|CODATA, in collaboration with GEO,
takes the lead on GEOSS Task DA-06-01:
Furthering the practical application of the
agreed GEOSS data sharing principles
CODATA, the Committee on Data for Science and Technology
cordially invites you to a Satellite Lunch Event at the
Room1.61 at the 1 st floor
Furthering the practical application of the agreed GEOSS data sharing principles:
Encouraging timely, global and open access to data
Lunch will be served at the event
General Discussions and Lunch
More Information contact
Furthering the practical application of the agreed GEOSS data sharing principles
GEO SUMMIT 2007
In 2006, GEO established Task DA-06-01, “Furthering the Practical Application of the Agreed GEOSS Data Sharing Principles,” and invited GEO Members and Participating Organizations to help implement the task. The International Council for Science (ICSU), working through its interdisciplinary committee, the Committee on Data for Science and Technology (CODATA), agreed to lead this task. In October 2006, in conjunction with the 20 th International CODATA Conference in Beijing , CODATA convened a meeting of experts to discuss the data sharing task and associated implementation issues [CODATA 2007]. (1)
This meeting provided important inputs into the structure and content of this White Paper. Following the experts meeting, CODATA developed an international team of authors and reviewers to draft and refine the White Paper, and to coordinate its activities with various GEO Committees.
This White Paper will review existing data sharing principles and policies; summarize a number of relevant case studies; address implementation issues for GEOSS Data Sharing principles; and recommend implementation guidelines. The object is to ensure the strongest possible framework for data sharing, consistent with both the spirit and the “letter” of the Principles. As recognized by the 10-Year Implementation Plan, “ensuring that such information is available to those who need it is a function of governments and institutions at all levels.”
Added Value and Relevance to GEO:
The GEOSS 10-Year Implementation Plan explicitly acknowledges the importance of data sharing in achieving the GEOSS vision and anticipated societal benefits. All new members of GEO are required to endorse the Plan and therefore these Principles. GEOSS is envisioned as a “system of systems,” built upon existing observational systems and incorporating new systems for Earth observation and modeling that are offered as GEOSS components by Member countries and Participating Organizations. Developing technical interoperability between such diverse systems is clearly a major challenge, but an equally important challenge is the coordination and harmonization of data policies and procedures to facilitate the sharing and use of GEOSS data to maximize societal benefits for the widest possible range of users. Inconsistent or vague data policies and procedures could hamper the rapid dissemination and flexible use of data and information needed for mission-critical and/or life-threatening GEOSS applications. Restrictive policies on data reuse and re-dissemination could significantly reduce the net return on investment of public funds in Earth observations and lead to unnecessary and wasteful duplication of effort. Excessive charges for data could pose substantial barriers to many users, especially those in developing countries who may have no or few alternative sources for data. It is therefore incumbent on governments and institutions participating in GEOSS to develop and implement appropriate policies and procedures that enable and support the GEOSS Data Sharing Principles in fair and effective ways.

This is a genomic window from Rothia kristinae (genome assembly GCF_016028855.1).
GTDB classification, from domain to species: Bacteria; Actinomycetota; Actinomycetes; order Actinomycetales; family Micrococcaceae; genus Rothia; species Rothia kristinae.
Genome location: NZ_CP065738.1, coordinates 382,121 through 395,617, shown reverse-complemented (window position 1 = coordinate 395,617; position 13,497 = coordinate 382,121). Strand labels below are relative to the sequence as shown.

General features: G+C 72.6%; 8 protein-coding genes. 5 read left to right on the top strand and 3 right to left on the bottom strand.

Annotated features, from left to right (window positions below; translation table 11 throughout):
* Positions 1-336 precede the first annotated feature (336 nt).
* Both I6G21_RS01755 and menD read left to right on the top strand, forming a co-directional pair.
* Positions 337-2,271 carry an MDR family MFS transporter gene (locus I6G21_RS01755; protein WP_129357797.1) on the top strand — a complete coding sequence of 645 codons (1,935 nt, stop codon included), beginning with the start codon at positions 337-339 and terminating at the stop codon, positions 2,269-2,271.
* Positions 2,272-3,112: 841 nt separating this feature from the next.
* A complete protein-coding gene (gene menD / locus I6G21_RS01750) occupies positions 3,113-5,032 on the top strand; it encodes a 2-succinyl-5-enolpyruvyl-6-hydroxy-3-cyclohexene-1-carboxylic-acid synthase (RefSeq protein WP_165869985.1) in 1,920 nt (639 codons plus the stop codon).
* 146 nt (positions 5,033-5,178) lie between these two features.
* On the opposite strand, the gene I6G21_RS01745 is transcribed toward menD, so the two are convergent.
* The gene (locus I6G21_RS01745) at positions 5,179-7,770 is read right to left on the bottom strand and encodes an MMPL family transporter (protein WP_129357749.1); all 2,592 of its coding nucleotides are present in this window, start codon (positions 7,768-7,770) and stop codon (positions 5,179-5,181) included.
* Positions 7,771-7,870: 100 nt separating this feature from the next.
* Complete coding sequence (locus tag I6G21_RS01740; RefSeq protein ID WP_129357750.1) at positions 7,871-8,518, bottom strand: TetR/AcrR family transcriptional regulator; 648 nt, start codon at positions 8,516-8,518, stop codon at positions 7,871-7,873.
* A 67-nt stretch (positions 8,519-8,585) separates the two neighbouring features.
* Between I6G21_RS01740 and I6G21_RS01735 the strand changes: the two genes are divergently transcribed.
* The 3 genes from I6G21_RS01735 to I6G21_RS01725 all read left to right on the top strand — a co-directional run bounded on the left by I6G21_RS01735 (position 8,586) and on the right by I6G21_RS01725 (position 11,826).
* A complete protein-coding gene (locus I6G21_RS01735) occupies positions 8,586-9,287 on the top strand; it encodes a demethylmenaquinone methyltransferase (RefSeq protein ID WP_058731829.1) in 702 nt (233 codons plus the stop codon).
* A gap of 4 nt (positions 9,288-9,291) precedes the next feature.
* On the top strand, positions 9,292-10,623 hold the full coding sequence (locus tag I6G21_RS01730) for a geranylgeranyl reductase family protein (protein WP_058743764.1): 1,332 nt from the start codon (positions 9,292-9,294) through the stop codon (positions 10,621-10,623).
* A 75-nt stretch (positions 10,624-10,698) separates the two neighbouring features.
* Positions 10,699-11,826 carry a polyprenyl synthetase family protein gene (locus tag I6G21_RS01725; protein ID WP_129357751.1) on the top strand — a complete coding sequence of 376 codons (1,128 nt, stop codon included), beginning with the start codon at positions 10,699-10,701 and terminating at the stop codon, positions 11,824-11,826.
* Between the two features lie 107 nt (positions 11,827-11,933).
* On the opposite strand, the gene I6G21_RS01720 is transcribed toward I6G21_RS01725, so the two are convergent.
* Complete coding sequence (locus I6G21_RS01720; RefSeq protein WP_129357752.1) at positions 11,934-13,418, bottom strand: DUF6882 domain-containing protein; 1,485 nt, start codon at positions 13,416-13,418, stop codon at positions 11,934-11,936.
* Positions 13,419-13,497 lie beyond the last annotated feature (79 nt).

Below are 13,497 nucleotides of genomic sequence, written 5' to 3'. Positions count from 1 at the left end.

The long-run success of GEOSS is likely to be contingent upon the manner in which the visionary GEOSS Data Sharing Principles are implemented, both by the individual elements of GEOSS and the system of systems overall. Although it is apparent that no single set of rules will apply to all types, sources, and uses of data, a clear set of guidelines, definitions, and minimum expectations should help to improve the sharing of data within GEOSS and facilitate the application of GEOSS data by diverse users in the key societal benefit areas.
The guidelines recommended in the White Paper are intended to facilitate this process.
The initial work leading to the first draft was carried out by a core number of experts led by CODATA with support from the GEO Secretariat. Review and inputs were sought from a much broader community to ensure that the document reflects the ideas and concerns of GEO member countries and participating organizations.
The review process included:
External reviewers from different geographical regions, scientific disciplines, scientific organizations and governments
GEO Architecture and Data Committee
GEO Participating Organizations and members
(2) GEOSS Data Sharing Principles: